In December, it seems everywhere you turn, you’ll find poinsettias. The plant has become a staple of the holiday season. Originating from the regions of Mexico through Central America, the plant naturally grows into a tall, woody bush with spindly branches, reaching up to 13 feet tall.
The Aztec people associated the plant with purity. In Nahuatl, the language of the Aztec people, the plant is called cuetlaxochitl, meaning “mortal flower that perishes and withers like all that is pure.” How poetic.
The plant was originally cultivated not only for its ornamental beauty, but also to be used as a reddish-purple dye for cloth and cosmetics. The white, milky latex in the sap was used medicinally to treat fevers. In 1825, the first U.S. envoy to Mexico, Joel Roberts Poinsett, sent these plants home to his greenhouse in South Carolina.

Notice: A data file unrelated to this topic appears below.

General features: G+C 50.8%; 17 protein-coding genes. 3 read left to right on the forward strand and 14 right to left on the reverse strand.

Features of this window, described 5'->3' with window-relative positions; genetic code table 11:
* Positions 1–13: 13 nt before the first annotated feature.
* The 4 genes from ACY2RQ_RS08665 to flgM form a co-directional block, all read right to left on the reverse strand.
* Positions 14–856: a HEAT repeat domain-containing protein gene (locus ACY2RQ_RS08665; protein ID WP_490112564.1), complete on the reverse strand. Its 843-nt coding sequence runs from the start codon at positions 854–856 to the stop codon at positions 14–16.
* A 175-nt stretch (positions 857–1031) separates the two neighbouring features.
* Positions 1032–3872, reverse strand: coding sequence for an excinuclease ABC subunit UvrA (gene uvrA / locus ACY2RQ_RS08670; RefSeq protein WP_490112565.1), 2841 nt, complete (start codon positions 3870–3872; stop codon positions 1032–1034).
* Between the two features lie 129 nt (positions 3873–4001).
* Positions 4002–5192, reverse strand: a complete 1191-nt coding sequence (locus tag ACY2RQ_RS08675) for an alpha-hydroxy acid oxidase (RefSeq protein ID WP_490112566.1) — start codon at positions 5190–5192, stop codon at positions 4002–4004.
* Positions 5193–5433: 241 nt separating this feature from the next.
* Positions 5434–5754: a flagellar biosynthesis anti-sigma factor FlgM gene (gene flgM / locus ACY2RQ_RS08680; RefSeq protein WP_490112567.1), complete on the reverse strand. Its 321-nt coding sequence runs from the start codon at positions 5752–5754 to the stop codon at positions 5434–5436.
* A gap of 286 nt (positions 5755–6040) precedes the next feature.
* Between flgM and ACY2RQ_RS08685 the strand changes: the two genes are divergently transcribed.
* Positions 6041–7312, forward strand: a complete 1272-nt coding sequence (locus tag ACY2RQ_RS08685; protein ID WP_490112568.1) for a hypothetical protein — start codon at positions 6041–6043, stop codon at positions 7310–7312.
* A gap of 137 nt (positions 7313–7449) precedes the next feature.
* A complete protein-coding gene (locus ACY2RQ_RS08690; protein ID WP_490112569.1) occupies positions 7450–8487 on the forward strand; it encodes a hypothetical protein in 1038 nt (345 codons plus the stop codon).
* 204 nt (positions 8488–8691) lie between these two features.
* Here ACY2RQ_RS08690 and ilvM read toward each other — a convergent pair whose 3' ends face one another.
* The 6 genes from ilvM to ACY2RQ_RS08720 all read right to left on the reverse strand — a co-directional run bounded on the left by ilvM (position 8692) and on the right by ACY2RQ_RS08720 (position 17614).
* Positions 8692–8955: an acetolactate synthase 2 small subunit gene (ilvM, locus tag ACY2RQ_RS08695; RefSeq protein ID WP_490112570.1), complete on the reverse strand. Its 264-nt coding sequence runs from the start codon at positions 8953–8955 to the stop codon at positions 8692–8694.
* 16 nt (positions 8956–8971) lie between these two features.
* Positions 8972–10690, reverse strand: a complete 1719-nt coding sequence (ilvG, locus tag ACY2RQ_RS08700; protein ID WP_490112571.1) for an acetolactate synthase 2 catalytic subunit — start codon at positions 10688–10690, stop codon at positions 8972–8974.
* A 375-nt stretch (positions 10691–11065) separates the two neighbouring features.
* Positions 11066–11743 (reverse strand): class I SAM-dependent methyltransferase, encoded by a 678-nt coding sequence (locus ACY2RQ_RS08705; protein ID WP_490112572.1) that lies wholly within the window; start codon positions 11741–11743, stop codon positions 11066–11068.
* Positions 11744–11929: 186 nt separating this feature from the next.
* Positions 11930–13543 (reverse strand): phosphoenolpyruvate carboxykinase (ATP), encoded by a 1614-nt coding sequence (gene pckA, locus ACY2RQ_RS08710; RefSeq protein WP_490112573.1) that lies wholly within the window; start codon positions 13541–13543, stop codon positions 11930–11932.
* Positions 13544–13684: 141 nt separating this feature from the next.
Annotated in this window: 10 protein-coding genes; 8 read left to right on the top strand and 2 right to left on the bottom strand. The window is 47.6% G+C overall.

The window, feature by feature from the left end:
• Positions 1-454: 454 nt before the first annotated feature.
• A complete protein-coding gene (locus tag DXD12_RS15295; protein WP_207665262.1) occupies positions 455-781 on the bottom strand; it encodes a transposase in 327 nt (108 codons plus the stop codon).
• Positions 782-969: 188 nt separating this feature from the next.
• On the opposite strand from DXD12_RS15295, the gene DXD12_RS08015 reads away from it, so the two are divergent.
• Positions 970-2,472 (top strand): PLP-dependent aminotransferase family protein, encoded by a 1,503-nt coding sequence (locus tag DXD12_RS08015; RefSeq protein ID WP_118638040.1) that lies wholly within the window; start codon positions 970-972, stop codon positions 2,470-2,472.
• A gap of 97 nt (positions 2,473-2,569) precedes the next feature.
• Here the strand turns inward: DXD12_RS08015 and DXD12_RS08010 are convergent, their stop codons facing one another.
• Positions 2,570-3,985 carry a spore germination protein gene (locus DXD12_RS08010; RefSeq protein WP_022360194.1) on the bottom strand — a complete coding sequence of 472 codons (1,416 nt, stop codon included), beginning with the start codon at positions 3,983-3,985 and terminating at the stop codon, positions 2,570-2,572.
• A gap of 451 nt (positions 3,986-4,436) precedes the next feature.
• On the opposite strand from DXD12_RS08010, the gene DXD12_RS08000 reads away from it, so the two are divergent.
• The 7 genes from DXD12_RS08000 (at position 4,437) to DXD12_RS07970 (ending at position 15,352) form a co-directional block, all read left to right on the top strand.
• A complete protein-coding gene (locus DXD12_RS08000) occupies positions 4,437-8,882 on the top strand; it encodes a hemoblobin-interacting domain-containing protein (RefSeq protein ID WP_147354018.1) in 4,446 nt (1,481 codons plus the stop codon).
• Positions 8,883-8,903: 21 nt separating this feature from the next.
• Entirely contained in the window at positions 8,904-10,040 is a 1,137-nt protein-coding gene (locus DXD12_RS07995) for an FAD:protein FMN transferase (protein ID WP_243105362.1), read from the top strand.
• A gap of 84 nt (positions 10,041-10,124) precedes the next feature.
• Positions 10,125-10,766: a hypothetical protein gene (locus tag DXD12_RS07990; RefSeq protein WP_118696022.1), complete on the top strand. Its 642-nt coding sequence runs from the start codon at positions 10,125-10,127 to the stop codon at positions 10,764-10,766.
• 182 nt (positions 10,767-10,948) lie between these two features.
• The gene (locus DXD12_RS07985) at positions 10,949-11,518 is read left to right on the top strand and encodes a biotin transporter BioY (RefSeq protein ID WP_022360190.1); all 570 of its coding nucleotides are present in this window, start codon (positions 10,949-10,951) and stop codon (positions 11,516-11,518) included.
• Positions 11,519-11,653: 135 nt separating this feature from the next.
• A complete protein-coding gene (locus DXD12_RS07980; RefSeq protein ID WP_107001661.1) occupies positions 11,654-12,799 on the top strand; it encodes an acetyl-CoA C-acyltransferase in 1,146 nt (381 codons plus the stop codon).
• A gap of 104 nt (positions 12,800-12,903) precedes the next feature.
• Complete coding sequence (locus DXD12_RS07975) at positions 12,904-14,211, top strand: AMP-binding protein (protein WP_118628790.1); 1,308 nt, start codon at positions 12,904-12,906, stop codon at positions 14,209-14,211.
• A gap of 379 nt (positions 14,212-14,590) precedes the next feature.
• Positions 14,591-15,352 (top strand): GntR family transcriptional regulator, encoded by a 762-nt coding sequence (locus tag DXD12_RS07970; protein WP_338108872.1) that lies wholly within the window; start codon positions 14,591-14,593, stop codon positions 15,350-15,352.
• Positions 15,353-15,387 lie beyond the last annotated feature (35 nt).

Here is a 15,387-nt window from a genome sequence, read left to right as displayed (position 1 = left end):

Poinsettias are unique in that the colored portion that attracts our attention are not flowers but rather bracts, a leaf-like portion of the plant that evolved to surround the flower and draw awareness to the small yellow blooms. In its native habitat, the bracts turn red in the month of December due to longer nights. Nurseries keep the plant in the dark 14 hours a day for 40 days to bring on these bright colors.
In the U.S., 70 million poinsettias are sold each year. Last winter, I waited until spring and planted mine outside in the garden.
Alison Feik of Excelsior has a degree in landscape architecture and holds a wealth of knowledge about local plants and gardening. Grow more at beingstronginnature.com.